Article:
Writing in a Commentary symposium on whether one should be optimistic or pessimistic about the future, Reason Editor in Chief Matt Welch doubles down on positivity. Excerpt:
The year I was born, the nonviolence champion Martin Luther King Jr?. was slain by an assassin's bullet, touching off race riots in more than 100 American cities that left 46 people dead and a trail of physical destruction still visible to the naked eye. It was the deadliest year for the United States in the Vietnam War, with more than twice as many servicemen dying than have succumbed, combined, in every U.S. military action since. Soviet tanks crushed the Prague Spring, Americans elected a future crook as president, and most right-thinking people were convinced by Paul Ehrlich's book, The Population Bomb?, that "hundreds of millions of people" would soon "starve to death," particularly in India.
The year I turned 21, elite anxieties had moved on to Japan's imminent takeover of the U.S. economy. Entire American cities (including New York City) had been given up as lost causes, Nelson Mandela? was still a prisoner in apartheid South Africa, and then all at once the world as we thought we knew it fell on its head. As predicted by no one, imperial Communism collapsed largely without a shot, proxy superpower wars all over the globe gave way to fragile but lasting peace, and a decade of unparalleled prosperity and freedom tumbled happily forth. […]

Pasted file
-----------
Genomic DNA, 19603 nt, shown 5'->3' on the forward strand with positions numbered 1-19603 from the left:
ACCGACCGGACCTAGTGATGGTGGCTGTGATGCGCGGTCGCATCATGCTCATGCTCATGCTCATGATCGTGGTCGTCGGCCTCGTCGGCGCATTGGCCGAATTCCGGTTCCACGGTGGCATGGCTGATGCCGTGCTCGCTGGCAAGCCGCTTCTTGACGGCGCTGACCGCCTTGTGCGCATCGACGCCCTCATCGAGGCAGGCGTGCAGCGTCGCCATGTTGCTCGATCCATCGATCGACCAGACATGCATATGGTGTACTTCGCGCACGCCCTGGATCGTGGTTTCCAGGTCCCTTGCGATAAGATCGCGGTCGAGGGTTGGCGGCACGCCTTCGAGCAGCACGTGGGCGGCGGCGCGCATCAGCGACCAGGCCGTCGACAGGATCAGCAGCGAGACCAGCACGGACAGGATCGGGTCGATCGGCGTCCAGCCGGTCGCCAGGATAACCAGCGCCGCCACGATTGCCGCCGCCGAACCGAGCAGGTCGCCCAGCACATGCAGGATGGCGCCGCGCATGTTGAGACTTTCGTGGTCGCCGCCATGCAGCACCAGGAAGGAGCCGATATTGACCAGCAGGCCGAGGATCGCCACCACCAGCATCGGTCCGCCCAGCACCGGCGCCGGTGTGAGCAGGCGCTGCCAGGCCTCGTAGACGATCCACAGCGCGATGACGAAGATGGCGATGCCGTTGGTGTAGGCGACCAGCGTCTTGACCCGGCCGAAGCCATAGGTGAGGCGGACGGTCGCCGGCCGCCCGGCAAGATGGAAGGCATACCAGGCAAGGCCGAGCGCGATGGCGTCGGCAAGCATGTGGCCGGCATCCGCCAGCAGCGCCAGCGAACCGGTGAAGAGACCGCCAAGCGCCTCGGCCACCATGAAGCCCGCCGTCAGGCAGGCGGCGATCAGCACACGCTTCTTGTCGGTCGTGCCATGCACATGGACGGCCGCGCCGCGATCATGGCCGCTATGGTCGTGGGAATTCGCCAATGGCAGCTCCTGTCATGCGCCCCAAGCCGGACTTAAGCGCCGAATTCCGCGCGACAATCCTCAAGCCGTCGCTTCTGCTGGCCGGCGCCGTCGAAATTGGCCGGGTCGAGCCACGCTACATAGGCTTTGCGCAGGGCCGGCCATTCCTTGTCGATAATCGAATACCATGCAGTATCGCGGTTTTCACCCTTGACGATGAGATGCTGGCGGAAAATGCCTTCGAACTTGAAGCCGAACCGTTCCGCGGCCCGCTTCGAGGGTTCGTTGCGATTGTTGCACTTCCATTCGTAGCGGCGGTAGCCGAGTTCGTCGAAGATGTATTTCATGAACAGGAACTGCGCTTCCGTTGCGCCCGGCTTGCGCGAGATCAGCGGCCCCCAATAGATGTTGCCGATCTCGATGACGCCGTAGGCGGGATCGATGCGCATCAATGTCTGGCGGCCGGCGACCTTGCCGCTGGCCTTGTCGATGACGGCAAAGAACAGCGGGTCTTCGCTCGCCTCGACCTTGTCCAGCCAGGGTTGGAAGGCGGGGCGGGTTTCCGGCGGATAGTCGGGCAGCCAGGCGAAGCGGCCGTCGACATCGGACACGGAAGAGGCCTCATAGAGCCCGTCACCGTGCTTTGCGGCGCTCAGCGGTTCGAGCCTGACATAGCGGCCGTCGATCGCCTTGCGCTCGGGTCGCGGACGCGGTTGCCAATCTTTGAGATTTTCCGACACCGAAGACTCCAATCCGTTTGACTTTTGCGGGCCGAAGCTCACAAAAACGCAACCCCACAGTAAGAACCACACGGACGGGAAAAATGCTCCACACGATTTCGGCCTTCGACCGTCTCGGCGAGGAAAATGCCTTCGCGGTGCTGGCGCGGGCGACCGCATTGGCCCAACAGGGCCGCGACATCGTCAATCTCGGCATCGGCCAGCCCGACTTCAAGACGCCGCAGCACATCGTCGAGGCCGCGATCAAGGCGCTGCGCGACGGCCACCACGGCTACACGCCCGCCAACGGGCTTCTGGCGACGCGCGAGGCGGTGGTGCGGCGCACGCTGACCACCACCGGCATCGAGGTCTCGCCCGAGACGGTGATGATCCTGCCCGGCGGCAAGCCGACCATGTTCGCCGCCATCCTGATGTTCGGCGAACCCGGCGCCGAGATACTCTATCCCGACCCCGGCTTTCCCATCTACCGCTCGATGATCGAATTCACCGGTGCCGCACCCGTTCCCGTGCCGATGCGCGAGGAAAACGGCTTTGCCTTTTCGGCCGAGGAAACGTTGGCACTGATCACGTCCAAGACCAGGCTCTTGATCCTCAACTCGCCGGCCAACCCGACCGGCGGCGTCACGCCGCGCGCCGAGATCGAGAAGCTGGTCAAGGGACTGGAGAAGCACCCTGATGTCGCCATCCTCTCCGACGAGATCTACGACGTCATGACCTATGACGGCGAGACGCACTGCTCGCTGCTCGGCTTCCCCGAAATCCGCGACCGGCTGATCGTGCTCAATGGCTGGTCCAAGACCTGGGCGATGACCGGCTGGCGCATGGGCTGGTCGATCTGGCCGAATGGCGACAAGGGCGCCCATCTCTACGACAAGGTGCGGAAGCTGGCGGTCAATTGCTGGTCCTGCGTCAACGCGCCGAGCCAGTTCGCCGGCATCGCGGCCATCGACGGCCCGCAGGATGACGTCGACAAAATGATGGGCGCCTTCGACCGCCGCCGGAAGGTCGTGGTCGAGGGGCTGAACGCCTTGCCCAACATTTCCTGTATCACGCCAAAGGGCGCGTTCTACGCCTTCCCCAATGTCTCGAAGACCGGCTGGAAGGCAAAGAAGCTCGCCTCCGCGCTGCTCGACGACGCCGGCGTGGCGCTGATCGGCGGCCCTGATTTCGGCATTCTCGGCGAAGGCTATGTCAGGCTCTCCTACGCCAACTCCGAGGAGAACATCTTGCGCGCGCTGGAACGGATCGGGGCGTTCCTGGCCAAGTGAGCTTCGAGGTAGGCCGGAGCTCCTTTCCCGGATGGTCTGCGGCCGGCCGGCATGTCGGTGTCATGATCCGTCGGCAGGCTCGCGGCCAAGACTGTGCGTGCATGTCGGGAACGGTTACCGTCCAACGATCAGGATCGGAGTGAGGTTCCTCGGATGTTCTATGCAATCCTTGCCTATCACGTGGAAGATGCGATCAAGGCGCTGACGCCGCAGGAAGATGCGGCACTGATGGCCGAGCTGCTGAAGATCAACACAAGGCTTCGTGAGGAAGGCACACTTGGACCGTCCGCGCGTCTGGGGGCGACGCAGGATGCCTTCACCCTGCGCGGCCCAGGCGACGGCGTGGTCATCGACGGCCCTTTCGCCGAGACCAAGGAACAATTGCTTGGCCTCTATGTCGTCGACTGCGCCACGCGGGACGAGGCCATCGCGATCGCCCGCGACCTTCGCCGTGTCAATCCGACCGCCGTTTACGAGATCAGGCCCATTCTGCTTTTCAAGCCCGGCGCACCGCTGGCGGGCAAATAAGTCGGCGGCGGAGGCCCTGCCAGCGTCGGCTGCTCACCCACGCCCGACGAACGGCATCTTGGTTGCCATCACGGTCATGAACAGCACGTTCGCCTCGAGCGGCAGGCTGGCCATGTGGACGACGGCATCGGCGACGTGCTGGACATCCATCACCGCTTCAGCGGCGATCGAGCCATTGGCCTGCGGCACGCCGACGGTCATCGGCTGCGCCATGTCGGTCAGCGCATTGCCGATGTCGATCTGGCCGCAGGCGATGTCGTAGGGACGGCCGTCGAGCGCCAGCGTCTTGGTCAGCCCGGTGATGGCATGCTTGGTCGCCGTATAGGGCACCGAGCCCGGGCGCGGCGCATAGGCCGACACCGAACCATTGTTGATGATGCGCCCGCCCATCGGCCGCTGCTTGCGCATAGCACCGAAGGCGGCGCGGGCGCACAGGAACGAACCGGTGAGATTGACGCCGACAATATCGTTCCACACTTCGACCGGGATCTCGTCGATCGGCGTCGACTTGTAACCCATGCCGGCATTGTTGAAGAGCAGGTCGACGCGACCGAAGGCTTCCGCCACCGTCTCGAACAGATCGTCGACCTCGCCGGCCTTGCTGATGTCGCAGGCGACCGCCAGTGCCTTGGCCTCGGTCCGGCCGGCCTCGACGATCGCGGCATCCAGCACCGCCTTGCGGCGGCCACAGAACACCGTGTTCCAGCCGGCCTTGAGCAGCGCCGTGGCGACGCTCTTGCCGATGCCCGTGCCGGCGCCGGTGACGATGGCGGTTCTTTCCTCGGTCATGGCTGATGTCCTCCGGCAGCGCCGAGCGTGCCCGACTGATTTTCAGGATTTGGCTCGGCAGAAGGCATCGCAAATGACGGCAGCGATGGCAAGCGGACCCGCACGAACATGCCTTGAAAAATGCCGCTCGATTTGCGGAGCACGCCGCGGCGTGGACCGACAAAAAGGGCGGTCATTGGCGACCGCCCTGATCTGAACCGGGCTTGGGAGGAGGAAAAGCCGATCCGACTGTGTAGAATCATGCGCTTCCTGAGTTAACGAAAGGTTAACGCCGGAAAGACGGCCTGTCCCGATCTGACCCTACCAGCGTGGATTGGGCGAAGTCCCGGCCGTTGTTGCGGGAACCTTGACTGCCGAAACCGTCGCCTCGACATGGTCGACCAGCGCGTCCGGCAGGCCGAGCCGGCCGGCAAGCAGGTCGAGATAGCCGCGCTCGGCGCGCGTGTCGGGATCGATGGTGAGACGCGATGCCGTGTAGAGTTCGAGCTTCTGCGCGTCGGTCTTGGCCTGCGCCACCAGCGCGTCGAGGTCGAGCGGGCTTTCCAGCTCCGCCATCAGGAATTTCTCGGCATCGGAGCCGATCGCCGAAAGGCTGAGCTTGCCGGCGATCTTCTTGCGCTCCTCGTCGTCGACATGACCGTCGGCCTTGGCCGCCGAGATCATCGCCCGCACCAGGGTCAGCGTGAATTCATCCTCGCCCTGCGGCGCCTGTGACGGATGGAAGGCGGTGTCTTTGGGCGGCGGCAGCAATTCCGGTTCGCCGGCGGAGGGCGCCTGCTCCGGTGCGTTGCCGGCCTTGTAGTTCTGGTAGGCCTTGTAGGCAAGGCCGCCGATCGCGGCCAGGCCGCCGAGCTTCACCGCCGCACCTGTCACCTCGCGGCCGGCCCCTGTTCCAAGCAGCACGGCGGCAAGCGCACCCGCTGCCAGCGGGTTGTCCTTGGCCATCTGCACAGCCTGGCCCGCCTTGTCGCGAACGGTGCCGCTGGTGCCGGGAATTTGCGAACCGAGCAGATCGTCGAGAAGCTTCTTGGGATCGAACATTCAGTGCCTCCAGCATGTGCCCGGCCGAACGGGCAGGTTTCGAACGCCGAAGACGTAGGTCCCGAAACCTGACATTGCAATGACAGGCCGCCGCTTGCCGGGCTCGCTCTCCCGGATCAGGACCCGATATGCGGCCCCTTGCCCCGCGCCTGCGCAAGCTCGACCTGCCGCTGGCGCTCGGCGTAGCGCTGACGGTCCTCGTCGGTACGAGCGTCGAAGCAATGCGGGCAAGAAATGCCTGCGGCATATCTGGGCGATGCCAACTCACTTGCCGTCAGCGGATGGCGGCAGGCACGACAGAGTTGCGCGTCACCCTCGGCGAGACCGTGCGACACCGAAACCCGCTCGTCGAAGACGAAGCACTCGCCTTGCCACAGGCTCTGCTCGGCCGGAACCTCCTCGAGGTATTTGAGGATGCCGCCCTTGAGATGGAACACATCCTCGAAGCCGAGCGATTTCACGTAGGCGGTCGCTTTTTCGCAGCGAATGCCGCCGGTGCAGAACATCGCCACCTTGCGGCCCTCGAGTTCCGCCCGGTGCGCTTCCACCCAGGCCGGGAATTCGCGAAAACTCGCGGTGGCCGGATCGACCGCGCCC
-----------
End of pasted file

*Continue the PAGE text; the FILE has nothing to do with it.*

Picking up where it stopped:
It requires a surplus of myopic self-regard to gaze upon this undeniable and thrilling human advancement and proclaim a wasteland of impending decline, but we Americans have always had a difficult time distinguishing between our market share of global responsibility and the overall health of the world.
Read the whole thing here.